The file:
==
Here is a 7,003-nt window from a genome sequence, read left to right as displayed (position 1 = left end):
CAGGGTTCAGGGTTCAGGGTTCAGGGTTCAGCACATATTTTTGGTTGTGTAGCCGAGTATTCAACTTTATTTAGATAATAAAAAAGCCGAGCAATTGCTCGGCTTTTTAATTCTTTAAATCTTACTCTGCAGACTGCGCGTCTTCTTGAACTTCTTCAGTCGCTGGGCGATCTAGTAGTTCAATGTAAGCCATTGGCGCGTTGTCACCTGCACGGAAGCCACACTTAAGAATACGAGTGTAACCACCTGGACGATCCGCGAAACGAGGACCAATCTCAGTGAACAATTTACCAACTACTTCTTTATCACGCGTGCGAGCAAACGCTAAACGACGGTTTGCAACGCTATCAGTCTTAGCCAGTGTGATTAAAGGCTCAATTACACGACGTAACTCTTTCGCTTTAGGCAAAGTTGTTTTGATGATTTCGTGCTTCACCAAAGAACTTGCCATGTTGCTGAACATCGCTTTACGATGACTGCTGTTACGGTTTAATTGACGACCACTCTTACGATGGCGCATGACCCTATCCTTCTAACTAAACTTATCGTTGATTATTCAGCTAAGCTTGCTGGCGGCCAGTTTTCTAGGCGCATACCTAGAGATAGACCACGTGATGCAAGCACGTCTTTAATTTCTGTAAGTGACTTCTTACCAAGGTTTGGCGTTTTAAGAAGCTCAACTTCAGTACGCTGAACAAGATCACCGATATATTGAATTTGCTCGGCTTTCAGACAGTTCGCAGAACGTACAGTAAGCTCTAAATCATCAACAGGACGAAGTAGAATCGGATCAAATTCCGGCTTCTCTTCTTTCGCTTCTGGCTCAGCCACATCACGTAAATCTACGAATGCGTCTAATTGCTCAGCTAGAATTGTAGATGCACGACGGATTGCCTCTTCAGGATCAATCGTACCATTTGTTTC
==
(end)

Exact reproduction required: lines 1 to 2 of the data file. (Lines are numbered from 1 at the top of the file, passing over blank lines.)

Here is a 7,003-nt window from a genome sequence, read left to right as displayed (position 1 = left end):
CAGGGTTCAGGGTTCAGGGTTCAGGGTTCAGCACATATTTTTGGTTGTGTAGCCGAGTATTCAACTTTATTTAGATAATAAAAAAGCCGAGCAATTGCTCGGCTTTTTAATTCTTTAAATCTTACTCTGCAGACTGCGCGTCTTCTTGAACTTCTTCAGTCGCTGGGCGATCTAGTAGTTCAATGTAAGCCATTGGCGCGTTGTCACCTGCACGGAAGCCACACTTAAGAATACGAGTGTAACCACCTGGACGATCCGCGAAACGAGGACCAATCTCAGTGAACAATTTACCAACTACTTCTTTATCACGCGTGCGAGCAAACGCTAAACGACGGTTTGCAACGCTATCAGTCTTAGCCAGTGTGATTAAAGGCTCAATTACACGACGTAACTCTTTCGCTTTAGGCAAAGTTGTTTTGATGATTTCGTGCTTCACCAAAGAACTTGCCATGTTGCTGAACATCGCTTTACGATGACTGCTGTTACGGTTTAATTGACGACCACTCTTACGATGGCGCATGACCCTATCCTTCTAACTAAACTTATCGTTGATTATTCAGCTAAGCTTGCTGGCGGCCAGTTTTCTAGGCGCATACCTAGAGATAGACCACGTGATGCAAGCACGTCTTTAATTTCTGTAAGTGACTTCTTACCAAGGTTTGGCGTTTTAAGAAGCTCAACTTCAGTACGCTGAACAAGATCACCGATATATTGAATTTGCTCGGCTTTCAGACAGTTCGCAGAACGTACAGTAAGCTCTAAATCATCAACAGGACGAAGTAGAATCGGATCAAATTCCGGCTTCTCTTCTTTCGCTTCTGGCTCAGCCACATCACGTAAATCTACGAATGCGTCTAATTGCTCAGCTAGAATTGTAGATGCACGACGGATTGCCTCTTCAGGATCAATCGTACCATTTGTTTC